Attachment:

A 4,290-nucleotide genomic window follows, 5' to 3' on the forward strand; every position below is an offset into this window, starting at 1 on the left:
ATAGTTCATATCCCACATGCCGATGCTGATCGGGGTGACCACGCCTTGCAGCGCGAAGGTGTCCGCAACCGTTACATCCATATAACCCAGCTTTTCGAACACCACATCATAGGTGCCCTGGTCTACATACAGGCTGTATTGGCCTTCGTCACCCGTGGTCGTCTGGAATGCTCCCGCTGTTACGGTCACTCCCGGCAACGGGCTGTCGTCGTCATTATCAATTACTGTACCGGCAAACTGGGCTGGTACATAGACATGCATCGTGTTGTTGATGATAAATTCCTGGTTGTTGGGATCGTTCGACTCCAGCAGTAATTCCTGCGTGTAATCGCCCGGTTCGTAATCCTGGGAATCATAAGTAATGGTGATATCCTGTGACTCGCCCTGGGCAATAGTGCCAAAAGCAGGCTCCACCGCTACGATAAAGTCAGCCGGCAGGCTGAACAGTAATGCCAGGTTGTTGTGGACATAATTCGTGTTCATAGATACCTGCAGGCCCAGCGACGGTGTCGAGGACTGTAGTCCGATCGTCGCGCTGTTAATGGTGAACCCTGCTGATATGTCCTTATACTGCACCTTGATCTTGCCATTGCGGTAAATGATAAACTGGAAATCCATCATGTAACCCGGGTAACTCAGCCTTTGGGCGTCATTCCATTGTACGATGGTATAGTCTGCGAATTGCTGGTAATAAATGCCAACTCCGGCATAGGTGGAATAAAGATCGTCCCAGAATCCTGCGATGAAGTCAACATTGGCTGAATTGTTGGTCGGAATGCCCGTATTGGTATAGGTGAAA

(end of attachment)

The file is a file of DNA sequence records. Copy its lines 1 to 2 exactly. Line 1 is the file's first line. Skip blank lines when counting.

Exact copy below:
A 4,290-nucleotide genomic window follows, 5' to 3' on the forward strand; every position below is an offset into this window, starting at 1 on the left:
ATAGTTCATATCCCACATGCCGATGCTGATCGGGGTGACCACGCCTTGCAGCGCGAAGGTGTCCGCAACCGTTACATCCATATAACCCAGCTTTTCGAACACCACATCATAGGTGCCCTGGTCTACATACAGGCTGTATTGGCCTTCGTCACCCGTGGTCGTCTGGAATGCTCCCGCTGTTACGGTCACTCCCGGCAACGGGCTGTCGTCGTCATTATCAATTACTGTACCGGCAAACTGGGCTGGTACATAGACATGCATCGTGTTGTTGATGATAAATTCCTGGTTGTTGGGATCGTTCGACTCCAGCAGTAATTCCTGCGTGTAATCGCCCGGTTCGTAATCCTGGGAATCATAAGTAATGGTGATATCCTGTGACTCGCCCTGGGCAATAGTGCCAAAAGCAGGCTCCACCGCTACGATAAAGTCAGCCGGCAGGCTGAACAGTAATGCCAGGTTGTTGTGGACATAATTCGTGTTCATAGATACCTGCAGGCCCAGCGACGGTGTCGAGGACTGTAGTCCGATCGTCGCGCTGTTAATGGTGAACCCTGCTGATATGTCCTTATACTGCACCTTGATCTTGCCATTGCGGTAAATGATAAACTGGAAATCCATCATGTAACCCGGGTAACTCAGCCTTTGGGCGTCATTCCATTGTACGATGGTATAGTCTGCGAATTGCTGGTAATAAATGCCAACTCCGGCATAGGTGGAATAAAGATCGTCCCAGAATCCTGCGATGAAGTCAACATTGGCTGAATTGTTGGTCGGAATGCCCGTATTGGTATAGGTGAAA